He is survived by his wife, 5 children, 11 grandchildren and 1 great grandchild.
A memorial celebration is planned in Sun City Anthem, Henderson, Nevada on July 20, 2013 at 2:00pm in the Independence Hall Theater. A reception will follow the service. His ashes will be interred at 11:00am on August 3, 2013 at Columbia Memorial Gardens located on Route 108 in Clarksville, Maryland.
In lieu of flowers, Leon requested that donations be sent to a local charity which he supported, BLINDCONNECT, INC., 6375 W. Charleston – WCL#200, Las Vegas, Nevada 89146.
Let's start at the beginning, because describing the life and times of Leon Rose reads like an intriguing short story.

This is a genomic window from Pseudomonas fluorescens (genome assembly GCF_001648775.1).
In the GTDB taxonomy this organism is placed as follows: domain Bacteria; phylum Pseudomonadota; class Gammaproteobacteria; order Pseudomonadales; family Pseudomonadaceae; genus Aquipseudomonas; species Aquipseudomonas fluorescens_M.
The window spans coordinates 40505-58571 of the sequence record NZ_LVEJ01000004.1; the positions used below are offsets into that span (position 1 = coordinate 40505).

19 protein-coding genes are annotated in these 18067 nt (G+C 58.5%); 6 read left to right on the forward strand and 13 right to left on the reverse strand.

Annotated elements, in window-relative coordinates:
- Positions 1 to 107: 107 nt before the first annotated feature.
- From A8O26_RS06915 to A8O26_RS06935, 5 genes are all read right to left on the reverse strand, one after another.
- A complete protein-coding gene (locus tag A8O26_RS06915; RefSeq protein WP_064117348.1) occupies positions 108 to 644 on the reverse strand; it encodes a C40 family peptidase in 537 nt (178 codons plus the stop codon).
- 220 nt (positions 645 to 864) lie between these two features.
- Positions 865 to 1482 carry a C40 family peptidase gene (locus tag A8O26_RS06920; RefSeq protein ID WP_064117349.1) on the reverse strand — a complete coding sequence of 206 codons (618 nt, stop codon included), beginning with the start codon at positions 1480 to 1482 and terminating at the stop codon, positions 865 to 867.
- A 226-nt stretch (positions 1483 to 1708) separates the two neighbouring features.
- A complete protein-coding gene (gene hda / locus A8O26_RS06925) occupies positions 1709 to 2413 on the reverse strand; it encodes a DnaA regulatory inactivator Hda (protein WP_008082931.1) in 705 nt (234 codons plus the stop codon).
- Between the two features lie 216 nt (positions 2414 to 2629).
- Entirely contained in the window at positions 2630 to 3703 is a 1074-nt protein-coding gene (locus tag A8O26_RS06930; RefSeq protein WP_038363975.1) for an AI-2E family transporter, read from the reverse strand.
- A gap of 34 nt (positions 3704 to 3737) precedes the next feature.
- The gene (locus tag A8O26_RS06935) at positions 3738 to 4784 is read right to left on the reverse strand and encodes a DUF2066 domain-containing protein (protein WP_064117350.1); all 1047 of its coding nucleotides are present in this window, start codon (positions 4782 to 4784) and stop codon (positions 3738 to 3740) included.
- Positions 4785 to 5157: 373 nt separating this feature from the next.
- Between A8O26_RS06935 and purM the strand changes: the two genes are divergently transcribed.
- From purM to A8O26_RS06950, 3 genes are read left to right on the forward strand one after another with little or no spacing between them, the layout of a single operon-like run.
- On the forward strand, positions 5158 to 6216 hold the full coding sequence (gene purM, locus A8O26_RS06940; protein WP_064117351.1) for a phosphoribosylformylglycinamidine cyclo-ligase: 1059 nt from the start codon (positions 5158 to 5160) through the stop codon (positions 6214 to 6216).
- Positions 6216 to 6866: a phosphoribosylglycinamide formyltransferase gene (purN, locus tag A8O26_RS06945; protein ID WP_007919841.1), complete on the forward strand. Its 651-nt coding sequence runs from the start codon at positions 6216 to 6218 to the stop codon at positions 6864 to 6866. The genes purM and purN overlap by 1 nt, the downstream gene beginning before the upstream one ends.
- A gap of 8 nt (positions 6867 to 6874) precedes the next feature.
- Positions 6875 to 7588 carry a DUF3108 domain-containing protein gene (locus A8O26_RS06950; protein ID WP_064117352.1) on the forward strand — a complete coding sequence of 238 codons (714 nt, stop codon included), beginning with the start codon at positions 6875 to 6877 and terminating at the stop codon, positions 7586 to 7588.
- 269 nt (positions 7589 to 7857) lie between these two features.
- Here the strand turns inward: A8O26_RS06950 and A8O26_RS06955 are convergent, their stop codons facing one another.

Leon, who was legally blind, was not only a legend in his working career and a true SCA icon, but he was a living testament to the power of the human spirit to overcome handicaps and enjoy a rich, fulfilling life while also enriching the lives of those who were fortunate enough to know him.
Leon was the son of Latvian immigrants Harry and Gertrude Rose. He was born in New York City on September 5, 1924 and grew up in New Jersey. He was not born blind, but from his early years he had poor eyesight that required him to wear thick eyeglasses.